Susquehanna Bancshares, Inc. announced the settlement of a lawsuit, which was filed by two of its New Jersey customers, by paying $3.7 million. The lawsuit accused the bank of manipulating overdraft fee related activities. However, the settlement was officially agreed upon in December, but disclosed by the bank on Wednesday.
The lawsuit is pending before the U.S. District Court Judge, Lawrence King of the Southern District of Florida for final approval. Other cases related to the consolidated multidistrict litigation remain pending, including cases against Wells Fargo & Company (WFC - Analyst Report) and M&T Bank Corporation (MTB - Analyst Report).
Susquehanna was accused of manipulating transaction entries to generate hefty overdraft fees. Transactions were re-sequenced by the bank so that the largest withdrawals were deducted first instead of being cleared in the order in which these were received.
As a result, customers’ balances diminished faster, resulting in a larger number of overdrawn transactions, each of which then became chargeable.
Notably, an overdraft occurs when withdrawals from a bank account exceed the available balance. In such cases, banks charge fees for the overdrawn transactions from the account holders. With the regulatory restriction on debit card usage fee, overdraft fees have become an important revenue driver for banks.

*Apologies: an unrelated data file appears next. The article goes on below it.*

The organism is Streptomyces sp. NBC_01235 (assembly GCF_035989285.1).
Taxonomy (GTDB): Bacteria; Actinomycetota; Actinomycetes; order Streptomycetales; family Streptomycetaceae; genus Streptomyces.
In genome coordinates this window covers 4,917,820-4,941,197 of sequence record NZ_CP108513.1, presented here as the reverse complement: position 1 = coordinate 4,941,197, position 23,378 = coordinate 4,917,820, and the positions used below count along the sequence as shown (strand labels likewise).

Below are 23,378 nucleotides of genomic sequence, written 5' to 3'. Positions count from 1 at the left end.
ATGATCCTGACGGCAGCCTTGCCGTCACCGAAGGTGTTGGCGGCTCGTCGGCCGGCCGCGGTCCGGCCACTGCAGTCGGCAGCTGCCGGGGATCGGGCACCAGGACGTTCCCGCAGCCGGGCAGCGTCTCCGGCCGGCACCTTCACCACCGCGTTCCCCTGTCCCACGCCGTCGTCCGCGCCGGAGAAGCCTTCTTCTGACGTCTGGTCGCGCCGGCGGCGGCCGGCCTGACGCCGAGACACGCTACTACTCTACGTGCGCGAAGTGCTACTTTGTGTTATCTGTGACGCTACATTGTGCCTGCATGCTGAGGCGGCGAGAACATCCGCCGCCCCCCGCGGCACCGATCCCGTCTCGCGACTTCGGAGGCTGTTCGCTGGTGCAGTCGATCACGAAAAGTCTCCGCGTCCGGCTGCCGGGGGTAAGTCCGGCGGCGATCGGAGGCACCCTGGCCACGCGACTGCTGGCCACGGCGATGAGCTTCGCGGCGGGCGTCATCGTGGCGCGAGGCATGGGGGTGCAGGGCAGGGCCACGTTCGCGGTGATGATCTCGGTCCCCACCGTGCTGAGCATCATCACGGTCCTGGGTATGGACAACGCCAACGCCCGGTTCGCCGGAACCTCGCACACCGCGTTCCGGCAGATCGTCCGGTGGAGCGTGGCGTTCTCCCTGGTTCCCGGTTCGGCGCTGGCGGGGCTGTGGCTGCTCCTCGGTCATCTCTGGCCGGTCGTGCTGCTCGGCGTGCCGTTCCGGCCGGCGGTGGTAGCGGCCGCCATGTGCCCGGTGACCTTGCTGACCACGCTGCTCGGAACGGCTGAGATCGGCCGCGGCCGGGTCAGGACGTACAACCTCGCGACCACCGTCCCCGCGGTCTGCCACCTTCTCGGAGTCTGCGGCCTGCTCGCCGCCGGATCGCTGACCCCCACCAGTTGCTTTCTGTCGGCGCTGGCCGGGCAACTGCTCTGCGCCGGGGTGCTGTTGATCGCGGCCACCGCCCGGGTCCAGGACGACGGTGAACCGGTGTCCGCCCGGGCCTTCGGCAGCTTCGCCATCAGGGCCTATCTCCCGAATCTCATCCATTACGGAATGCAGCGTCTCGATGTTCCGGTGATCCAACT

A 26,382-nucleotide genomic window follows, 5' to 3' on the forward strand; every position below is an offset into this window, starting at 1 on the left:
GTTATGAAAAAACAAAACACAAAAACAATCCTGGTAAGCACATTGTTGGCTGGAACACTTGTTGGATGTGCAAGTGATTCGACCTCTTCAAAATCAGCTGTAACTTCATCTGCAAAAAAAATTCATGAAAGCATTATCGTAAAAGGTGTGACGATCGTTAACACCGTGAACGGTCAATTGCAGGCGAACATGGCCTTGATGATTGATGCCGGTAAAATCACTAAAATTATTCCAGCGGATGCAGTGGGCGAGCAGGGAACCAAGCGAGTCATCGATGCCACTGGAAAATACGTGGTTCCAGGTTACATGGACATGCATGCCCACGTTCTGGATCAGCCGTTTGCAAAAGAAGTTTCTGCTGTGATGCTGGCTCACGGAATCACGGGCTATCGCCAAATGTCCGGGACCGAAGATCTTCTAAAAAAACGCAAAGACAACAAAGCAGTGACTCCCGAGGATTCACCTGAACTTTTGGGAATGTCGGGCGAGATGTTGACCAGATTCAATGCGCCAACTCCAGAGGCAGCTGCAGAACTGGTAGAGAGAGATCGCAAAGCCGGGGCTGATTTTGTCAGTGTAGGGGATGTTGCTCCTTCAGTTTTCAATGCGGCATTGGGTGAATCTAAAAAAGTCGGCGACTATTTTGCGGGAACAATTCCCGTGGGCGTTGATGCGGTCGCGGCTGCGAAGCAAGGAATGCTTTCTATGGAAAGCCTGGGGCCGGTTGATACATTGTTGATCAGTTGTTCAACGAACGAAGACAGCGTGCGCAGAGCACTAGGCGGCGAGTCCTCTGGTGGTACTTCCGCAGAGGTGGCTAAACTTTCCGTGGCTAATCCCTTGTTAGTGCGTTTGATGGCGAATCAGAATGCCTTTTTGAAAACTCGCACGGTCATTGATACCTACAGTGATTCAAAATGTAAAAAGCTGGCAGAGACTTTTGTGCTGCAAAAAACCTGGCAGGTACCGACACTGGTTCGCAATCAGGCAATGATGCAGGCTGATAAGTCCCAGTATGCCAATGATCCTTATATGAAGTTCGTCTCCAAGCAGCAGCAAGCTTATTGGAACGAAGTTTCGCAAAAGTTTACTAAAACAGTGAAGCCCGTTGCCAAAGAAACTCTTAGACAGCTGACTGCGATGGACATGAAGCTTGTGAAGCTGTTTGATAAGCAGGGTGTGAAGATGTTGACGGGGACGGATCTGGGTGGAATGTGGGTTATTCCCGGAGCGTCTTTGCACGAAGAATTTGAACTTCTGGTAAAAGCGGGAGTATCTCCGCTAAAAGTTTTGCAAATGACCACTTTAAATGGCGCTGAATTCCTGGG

Previously, in case of insufficient funds, checks were returned and the account holders had to bear a charge. However, banks found it easier to generate revenues through overdraft fees by allowing customers to overdraw their accounts by debit purchases, ATMs, or through any other electronic payment gateways.
However, in many cases, customers were unaware of the details of such fees and things came to light only after they were charged. This was one of the major complaints that customers filed against banks since the onset of the financial crisis.
Nevertheless, according to the new regulation passed in 2010, banks will not be able to charge such hefty fees without informing the account holders. In fact, as per new federal laws, the customer’s permission is mandatory before allowing any overdrafts.
The overdraft lawsuit settlement will help reduce Susquehanna’s litigation overhang to some extent. The bank anticipates the aggregate settlement amount not to adversely affect the results of operation, financial position, or cash flows. However, it will drain the company’s funds besides denting its image.
Susquehanna is not the only institution to settle such a lawsuit. In fact, several banks have been sued on similar grounds, the largest being Bank of America Corp. (BAC - Analyst Report), which made a settlement worth $410 million.
Susquehanna currently retains a Zacks Rank #3 (Hold).